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Of no man's presence Isaac felt afraid ;
At no man's question Isaac look'd dismay'd:
Shame knew him not, he dreaded no disgrace,
Truth, simple truth, was written in his face ;
Yet while the serious thought his soul approv'd,
Cheerful he seem'd, and gentleness he loy'd :
To bliss domestic he his heart resign'd,
And with the firmest bad the fondest mind.
Were others joyful, he look'd smiling on,
And gave allowance when he needed none;
Good he refus'd with future ill to buy,
Nor knew a joy that caus?d reflection's sigh;
A friend to virtue, his unclouded breast
No envy stung, no jealousy distress'd ;
Bane of the poor! it wounds their weaker mind
To miss one favour which their neighbours find.
Yet far was he from stoic pride remov'd,
He felt humanely, and he warmly lov'd;
I mark'd his artion when his infant died,
And his old neighbour for offence was tried,
The still tears stealing down that furrow'd cheek
Spoke pity plainer than the tongue can speak.
If pride were his, 'twas not their vulgar pride
Who, in their base contempt, the great deride;
Nor pride in learning, though my clerk agreed,
If fate should call him, Ashford might succeed ;
Nor pride in rustic skill, although he knew,
None his superior, and his equals few :
But if that spirit in his soul had place,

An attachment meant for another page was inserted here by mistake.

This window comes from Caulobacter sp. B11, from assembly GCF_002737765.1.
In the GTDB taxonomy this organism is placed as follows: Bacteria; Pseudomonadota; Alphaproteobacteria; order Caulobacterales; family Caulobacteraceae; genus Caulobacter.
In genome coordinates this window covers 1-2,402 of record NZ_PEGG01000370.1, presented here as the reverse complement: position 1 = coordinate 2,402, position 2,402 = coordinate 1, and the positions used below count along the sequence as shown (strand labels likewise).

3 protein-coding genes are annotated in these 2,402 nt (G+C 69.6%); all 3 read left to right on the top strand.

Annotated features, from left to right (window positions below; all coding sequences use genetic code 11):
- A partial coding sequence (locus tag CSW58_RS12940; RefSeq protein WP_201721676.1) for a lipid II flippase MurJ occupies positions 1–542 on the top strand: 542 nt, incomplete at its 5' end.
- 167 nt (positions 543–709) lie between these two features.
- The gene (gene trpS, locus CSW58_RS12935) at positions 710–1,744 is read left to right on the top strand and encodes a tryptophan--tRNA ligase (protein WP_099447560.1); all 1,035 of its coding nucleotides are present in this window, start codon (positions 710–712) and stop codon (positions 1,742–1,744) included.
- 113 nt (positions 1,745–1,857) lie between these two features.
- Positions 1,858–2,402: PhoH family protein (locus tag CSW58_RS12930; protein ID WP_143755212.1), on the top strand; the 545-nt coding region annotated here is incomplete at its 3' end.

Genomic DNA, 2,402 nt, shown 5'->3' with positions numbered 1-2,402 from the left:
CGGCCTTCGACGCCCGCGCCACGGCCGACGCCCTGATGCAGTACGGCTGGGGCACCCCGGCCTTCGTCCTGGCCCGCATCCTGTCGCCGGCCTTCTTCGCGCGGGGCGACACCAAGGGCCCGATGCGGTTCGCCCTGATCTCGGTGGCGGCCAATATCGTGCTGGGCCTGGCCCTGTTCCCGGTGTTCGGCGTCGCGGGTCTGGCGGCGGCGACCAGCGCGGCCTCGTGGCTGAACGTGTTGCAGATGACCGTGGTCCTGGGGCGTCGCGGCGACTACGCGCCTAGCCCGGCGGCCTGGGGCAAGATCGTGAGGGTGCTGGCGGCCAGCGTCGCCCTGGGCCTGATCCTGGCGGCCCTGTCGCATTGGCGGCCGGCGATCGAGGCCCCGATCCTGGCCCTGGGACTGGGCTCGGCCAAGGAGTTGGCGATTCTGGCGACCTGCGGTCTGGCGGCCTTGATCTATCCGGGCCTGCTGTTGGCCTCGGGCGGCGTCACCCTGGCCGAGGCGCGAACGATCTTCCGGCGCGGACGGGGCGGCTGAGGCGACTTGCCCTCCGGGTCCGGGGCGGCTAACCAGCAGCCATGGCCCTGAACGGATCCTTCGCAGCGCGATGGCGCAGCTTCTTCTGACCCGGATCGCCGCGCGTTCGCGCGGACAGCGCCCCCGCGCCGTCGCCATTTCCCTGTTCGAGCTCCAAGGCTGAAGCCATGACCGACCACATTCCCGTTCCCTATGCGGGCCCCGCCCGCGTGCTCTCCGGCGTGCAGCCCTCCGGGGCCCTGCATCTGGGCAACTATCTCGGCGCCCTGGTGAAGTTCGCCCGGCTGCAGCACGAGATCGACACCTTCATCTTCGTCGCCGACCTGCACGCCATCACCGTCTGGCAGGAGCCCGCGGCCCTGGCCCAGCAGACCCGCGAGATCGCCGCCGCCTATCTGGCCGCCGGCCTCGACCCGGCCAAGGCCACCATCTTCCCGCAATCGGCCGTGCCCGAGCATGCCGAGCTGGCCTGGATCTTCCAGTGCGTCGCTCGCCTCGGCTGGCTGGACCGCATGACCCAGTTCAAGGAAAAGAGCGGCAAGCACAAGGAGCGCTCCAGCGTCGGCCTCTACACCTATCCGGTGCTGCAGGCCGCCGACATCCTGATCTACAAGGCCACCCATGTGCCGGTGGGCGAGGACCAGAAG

It was the jealous pride that shuns disgrace ;
A pride in honest fame, by virtue gain'd,
In sturdy boys to virtuous labours train'd;
Pride in the power that guards his country's coast,
And all that Englishmen enjoy and boast;

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Pride in a life that slander's tongue defy'd;
In fact, a noble passion, misnam'd pride.

He had no party's rage, no sect’ry's whim,
Christian and country was all with him:
True to his church he came, no Sunday shower
Kept him at home in that important hour,
Nor his firm feet could one persuading sect,
By the strong glare of their new light, direct;
On hope in mine own sober light I gaze,
But should be blind, and lose it in your blaze.'

In times severe, when many a sturdy swain
Felt it his pride, his comfort, to complain;
Isaac their wants would sooth, his own would hide,
And feel in that his comfort and his pride.

At length he found, when seventy years were run, His strength departed, and his labour done; When, save his honest fame, he kept no more, But lost his wife, and saw his children poor: 'Twas then a spark of(say not discontent), Struck on his mind, and thus he gave it vent: Kind are your laws, 'tis not to be deny'd, That in yon house for ruin'd age provide : And they are just; when young we give you all, And then for comforts in our weakness call; Why then this proud reluctance to be fed, To join your poor, and eat the parish bread ? But yet I linger, loathe with him to feed, Who gains his plenty by the sons of need; ' He who by contract all your paupers took, And gauges stomachs with an anxious look: On some old master I could well depend; See hinc with joy, and thank him as a friend ; But ill on him who doles the day's supply, And counts our chances who at night may die.

Yet, help me, Heaven ! and let me not complain
Of what befals me, but the fate sustain."

Such were his thoughts, and so resign'd he grew,
Daily he plac'd the workhouse in his view;
But came not there, for sudden was his fate,
He dropp’d, expiring at his cottage gate.

I feel his absence in the hours of prayer,
And view his seat, and sigh for Isaac there :
I see no more those white locks thinly spread .
Round the bald polish of that honour'd head;